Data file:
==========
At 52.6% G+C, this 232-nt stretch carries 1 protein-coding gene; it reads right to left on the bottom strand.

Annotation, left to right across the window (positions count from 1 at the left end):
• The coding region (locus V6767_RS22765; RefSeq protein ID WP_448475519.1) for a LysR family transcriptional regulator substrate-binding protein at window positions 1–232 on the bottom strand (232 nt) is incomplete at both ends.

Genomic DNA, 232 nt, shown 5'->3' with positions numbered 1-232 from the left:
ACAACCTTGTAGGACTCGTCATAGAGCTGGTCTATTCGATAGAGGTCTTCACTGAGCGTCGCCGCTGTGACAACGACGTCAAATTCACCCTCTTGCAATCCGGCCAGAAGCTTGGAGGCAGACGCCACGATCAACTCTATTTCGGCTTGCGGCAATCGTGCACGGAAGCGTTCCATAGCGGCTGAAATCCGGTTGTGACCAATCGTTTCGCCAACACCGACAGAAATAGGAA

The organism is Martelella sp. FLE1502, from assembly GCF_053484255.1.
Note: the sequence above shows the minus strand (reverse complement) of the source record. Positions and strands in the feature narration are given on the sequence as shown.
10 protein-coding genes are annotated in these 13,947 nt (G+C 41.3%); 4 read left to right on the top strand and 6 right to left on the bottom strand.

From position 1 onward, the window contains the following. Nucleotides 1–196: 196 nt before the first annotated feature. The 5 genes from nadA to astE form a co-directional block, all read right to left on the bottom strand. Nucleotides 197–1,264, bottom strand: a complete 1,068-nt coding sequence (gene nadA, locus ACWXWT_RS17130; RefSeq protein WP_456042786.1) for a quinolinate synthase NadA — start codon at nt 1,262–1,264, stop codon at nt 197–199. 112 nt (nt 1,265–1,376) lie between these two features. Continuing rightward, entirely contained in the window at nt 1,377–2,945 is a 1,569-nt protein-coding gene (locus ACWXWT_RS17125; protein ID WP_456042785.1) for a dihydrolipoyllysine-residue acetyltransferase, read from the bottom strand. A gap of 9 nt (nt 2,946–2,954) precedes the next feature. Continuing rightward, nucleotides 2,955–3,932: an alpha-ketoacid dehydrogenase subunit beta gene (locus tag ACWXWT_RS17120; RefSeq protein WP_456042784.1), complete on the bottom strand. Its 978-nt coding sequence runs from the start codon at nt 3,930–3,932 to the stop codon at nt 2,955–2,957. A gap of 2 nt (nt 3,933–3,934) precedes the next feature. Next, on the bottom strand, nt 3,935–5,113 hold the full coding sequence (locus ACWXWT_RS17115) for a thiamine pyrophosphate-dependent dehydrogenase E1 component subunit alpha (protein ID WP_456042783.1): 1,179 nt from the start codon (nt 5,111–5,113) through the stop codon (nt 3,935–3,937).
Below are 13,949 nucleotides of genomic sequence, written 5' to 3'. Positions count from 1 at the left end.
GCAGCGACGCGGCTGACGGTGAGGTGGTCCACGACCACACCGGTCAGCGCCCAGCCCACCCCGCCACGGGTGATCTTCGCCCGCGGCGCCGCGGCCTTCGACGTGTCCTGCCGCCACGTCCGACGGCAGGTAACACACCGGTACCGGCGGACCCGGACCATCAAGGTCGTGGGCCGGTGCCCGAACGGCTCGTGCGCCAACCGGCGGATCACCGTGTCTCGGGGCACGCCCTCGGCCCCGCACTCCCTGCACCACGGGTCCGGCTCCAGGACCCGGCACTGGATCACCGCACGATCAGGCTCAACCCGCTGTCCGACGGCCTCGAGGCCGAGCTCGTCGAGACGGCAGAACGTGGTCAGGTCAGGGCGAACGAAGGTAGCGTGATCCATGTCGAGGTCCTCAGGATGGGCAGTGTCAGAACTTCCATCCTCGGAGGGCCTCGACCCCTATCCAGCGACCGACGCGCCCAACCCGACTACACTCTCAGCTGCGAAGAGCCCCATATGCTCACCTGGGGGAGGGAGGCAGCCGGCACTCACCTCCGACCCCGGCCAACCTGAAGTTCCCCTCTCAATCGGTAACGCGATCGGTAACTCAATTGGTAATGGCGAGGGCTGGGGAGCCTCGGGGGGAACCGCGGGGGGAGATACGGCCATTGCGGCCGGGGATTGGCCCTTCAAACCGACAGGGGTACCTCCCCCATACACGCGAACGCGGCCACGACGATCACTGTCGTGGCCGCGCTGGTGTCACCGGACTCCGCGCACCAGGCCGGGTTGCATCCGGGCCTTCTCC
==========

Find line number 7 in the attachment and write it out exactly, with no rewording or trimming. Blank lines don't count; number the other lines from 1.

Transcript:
Note: the sequence above shows the minus strand (reverse complement) of the source record. Positions and strands in the feature narration are given on the sequence as shown.